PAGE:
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Is Hadleigh Town Council referendum 'irresponsible' or 'necessary'?




Hadleigh High Street. Picture: Mark Westley. (2453619)
Hadleigh High Street. Picture: Mark Westley. (2453619)

A member of the troubled Hadleigh Town Council has called those seeking to oust councillors in a referendum “irresponsible” - but critics say the vote is necessary because the council has become “dysfunctional”.

Residents are expected to vote on June 28 on whether or not they would like to see all current members to resign, after a motion to hold the poll was approved at an extraordinary public meeting last month, attended by 100 people.

The motion, which was also supported by some councillors, is the culmination of months of internal disputes between older and newer members, as well as growing public discontent about the level of transparency on local matters.

But in a letter sent to Hadleigh Community News, sitting town councillor Jane Haylock criticised the movement to remove existing members, claiming it would cost the council £10,000 - although Babergh District Council stated last month the expected cost of holding the poll is £3,000.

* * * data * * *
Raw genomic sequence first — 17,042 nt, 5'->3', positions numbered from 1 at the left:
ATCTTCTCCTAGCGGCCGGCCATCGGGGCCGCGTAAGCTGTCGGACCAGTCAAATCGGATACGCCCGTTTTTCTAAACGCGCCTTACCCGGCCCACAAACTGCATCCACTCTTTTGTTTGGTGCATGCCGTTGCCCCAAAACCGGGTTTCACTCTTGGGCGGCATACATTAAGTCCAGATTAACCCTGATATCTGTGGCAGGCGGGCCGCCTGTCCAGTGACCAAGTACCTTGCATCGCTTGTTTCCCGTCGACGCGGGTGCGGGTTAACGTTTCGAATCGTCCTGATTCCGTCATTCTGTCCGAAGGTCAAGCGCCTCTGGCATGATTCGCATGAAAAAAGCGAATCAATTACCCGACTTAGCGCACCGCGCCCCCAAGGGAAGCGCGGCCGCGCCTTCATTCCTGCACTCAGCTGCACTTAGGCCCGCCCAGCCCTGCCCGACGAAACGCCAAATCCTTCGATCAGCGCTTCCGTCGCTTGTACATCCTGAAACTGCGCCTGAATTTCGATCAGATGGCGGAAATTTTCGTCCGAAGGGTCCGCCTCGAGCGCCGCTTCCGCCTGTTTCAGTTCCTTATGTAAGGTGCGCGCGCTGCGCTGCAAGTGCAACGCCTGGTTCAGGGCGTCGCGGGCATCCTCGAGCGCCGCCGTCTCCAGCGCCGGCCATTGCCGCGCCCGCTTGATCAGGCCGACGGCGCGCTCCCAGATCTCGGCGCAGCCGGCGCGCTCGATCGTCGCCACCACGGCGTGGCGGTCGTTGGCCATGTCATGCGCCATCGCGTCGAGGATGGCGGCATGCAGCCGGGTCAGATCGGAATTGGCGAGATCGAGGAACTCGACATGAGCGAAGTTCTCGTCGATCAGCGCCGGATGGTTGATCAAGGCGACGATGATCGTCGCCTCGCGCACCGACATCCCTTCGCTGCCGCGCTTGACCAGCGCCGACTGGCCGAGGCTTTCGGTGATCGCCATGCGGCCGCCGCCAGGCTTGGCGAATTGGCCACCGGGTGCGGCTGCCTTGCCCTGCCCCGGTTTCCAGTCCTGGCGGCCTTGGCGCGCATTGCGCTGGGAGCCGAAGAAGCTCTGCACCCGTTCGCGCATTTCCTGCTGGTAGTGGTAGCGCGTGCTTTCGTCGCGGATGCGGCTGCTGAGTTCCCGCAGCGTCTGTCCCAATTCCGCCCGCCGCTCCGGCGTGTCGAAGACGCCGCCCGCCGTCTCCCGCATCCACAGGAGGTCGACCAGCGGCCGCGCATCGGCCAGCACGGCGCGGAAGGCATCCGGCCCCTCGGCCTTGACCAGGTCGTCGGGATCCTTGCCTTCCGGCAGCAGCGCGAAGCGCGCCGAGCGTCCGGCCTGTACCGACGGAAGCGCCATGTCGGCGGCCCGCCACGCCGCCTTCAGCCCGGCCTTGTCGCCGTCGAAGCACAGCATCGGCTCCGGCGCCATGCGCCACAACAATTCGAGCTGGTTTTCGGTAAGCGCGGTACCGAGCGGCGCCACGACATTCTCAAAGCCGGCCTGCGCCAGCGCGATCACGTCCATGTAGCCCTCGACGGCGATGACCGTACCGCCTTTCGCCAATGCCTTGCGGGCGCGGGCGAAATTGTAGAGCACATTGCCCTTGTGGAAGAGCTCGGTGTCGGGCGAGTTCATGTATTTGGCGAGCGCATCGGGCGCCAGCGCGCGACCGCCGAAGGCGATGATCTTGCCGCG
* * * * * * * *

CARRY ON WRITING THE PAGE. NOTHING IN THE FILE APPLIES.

“It is irresponsible to force the council to incur this expense when all councillors will have to resign anyway for April next year for the parish and district council elections,” Cllr Haylock wrote.

“It is not only councillors who have been subjected to stress, but also our three loyal office staff. They have been subjected to disrespect, rudeness and demands caused by attempts to disrupt the working of the council.”

But Hadleigh Together, a newly-formed community group, responded that some councillors had been distorting the facts, arguing the referendum would not be needed if the council were not “dysfunctional”, nor if members had taken the opportunity to resign when the motion passed.

Meanwhile, Rickaby Shearly-Sanders, one of the councillors who backed the motion, said he felt it had not been “business as usual” at the council for nearly a year, citing a lack of activity after the suspension of the Neighbourhood Plan Working Group last July - an action which he did not believe was lawful.

He told the Free Press: “The question is, is the invisible Berlin Wall wrapped around the council about to fall?

“If it is, then this should open up opportunities for the engagement of the whole of our community, not just a back room full of town councillors, and help to bring us together to manage adaptation, whilst preserving the character of our community.

“Above all else, many talented and socially engaged people live in Hadleigh who can, looking forward, help towards the creation and provision of jobs and homes in Hadleigh for our children and young people.

“To achieve this Hadleigh needs an open, transparent and engaged council.”



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